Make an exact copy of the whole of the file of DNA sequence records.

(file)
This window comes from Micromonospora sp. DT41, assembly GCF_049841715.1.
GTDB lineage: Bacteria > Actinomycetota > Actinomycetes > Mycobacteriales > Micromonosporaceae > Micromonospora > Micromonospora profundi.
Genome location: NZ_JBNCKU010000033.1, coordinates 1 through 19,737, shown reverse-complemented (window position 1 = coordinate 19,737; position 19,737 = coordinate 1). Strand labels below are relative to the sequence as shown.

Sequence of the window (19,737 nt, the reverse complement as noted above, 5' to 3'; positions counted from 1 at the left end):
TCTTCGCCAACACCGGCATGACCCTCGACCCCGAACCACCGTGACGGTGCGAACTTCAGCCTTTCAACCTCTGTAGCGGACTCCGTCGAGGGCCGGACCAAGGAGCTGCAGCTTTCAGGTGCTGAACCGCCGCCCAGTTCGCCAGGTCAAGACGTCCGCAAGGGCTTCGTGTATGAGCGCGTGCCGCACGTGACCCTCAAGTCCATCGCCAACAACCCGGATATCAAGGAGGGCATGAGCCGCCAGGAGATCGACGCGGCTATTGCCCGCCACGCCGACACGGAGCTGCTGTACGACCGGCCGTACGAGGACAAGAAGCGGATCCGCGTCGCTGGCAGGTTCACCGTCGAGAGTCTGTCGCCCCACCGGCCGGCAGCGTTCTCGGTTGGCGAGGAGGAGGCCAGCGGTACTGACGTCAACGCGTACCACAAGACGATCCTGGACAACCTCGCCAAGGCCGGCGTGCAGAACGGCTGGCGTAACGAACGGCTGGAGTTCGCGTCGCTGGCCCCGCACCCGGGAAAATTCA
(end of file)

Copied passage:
This window comes from Micromonospora sp. DT41, assembly GCF_049841715.1.
GTDB lineage: Bacteria > Actinomycetota > Actinomycetes > Mycobacteriales > Micromonosporaceae > Micromonospora > Micromonospora profundi.
Genome location: NZ_JBNCKU010000033.1, coordinates 1 through 19,737, shown reverse-complemented (window position 1 = coordinate 19,737; position 19,737 = coordinate 1). Strand labels below are relative to the sequence as shown.

Sequence of the window (19,737 nt, the reverse complement as noted above, 5' to 3'; positions counted from 1 at the left end):
TCTTCGCCAACACCGGCATGACCCTCGACCCCGAACCACCGTGACGGTGCGAACTTCAGCCTTTCAACCTCTGTAGCGGACTCCGTCGAGGGCCGGACCAAGGAGCTGCAGCTTTCAGGTGCTGAACCGCCGCCCAGTTCGCCAGGTCAAGACGTCCGCAAGGGCTTCGTGTATGAGCGCGTGCCGCACGTGACCCTCAAGTCCATCGCCAACAACCCGGATATCAAGGAGGGCATGAGCCGCCAGGAGATCGACGCGGCTATTGCCCGCCACGCCGACACGGAGCTGCTGTACGACCGGCCGTACGAGGACAAGAAGCGGATCCGCGTCGCTGGCAGGTTCACCGTCGAGAGTCTGTCGCCCCACCGGCCGGCAGCGTTCTCGGTTGGCGAGGAGGAGGCCAGCGGTACTGACGTCAACGCGTACCACAAGACGATCCTGGACAACCTCGCCAAGGCCGGCGTGCAGAACGGCTGGCGTAACGAACGGCTGGAGTTCGCGTCGCTGGCCCCGCACCCGGGAAAATTCA